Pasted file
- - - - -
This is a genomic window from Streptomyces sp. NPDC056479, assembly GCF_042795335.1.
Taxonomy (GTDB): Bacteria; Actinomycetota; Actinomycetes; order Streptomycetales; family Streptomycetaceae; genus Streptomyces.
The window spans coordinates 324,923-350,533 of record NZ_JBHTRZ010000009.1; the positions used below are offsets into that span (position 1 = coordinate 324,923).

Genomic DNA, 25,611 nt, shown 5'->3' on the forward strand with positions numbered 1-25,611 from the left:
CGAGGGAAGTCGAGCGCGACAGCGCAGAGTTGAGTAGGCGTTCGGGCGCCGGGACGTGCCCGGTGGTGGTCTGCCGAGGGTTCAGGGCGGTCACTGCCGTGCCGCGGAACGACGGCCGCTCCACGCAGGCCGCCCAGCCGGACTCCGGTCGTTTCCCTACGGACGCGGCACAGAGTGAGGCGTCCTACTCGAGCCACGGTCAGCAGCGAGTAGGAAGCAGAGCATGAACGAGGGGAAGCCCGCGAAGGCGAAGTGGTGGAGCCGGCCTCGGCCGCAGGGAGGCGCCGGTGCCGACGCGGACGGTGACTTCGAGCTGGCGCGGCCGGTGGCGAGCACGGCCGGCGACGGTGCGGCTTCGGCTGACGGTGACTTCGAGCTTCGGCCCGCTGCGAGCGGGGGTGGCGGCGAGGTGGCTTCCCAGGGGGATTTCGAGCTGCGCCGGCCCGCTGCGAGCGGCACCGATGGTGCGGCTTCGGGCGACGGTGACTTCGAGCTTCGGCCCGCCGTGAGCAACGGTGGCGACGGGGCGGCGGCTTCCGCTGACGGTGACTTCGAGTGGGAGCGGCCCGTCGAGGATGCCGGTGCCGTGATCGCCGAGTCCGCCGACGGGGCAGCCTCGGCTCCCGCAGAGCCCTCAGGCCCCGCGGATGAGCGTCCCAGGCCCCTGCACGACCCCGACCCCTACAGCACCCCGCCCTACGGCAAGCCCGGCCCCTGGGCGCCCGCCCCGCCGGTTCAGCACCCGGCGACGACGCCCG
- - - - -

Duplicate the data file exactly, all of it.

This is a genomic window from Streptomyces sp. NPDC056479, assembly GCF_042795335.1.
Taxonomy (GTDB): Bacteria; Actinomycetota; Actinomycetes; order Streptomycetales; family Streptomycetaceae; genus Streptomyces.
The window spans coordinates 324,923-350,533 of record NZ_JBHTRZ010000009.1; the positions used below are offsets into that span (position 1 = coordinate 324,923).

Genomic DNA, 25,611 nt, shown 5'->3' on the forward strand with positions numbered 1-25,611 from the left:
CGAGGGAAGTCGAGCGCGACAGCGCAGAGTTGAGTAGGCGTTCGGGCGCCGGGACGTGCCCGGTGGTGGTCTGCCGAGGGTTCAGGGCGGTCACTGCCGTGCCGCGGAACGACGGCCGCTCCACGCAGGCCGCCCAGCCGGACTCCGGTCGTTTCCCTACGGACGCGGCACAGAGTGAGGCGTCCTACTCGAGCCACGGTCAGCAGCGAGTAGGAAGCAGAGCATGAACGAGGGGAAGCCCGCGAAGGCGAAGTGGTGGAGCCGGCCTCGGCCGCAGGGAGGCGCCGGTGCCGACGCGGACGGTGACTTCGAGCTGGCGCGGCCGGTGGCGAGCACGGCCGGCGACGGTGCGGCTTCGGCTGACGGTGACTTCGAGCTTCGGCCCGCTGCGAGCGGGGGTGGCGGCGAGGTGGCTTCCCAGGGGGATTTCGAGCTGCGCCGGCCCGCTGCGAGCGGCACCGATGGTGCGGCTTCGGGCGACGGTGACTTCGAGCTTCGGCCCGCCGTGAGCAACGGTGGCGACGGGGCGGCGGCTTCCGCTGACGGTGACTTCGAGTGGGAGCGGCCCGTCGAGGATGCCGGTGCCGTGATCGCCGAGTCCGCCGACGGGGCAGCCTCGGCTCCCGCAGAGCCCTCAGGCCCCGCGGATGAGCGTCCCAGGCCCCTGCACGACCCCGACCCCTACAGCACCCCGCCCTACGGCAAGCCCGGCCCCTGGGCGCCCGCCCCGCCGGTTCAGCACCCGGCGACGACGCCCG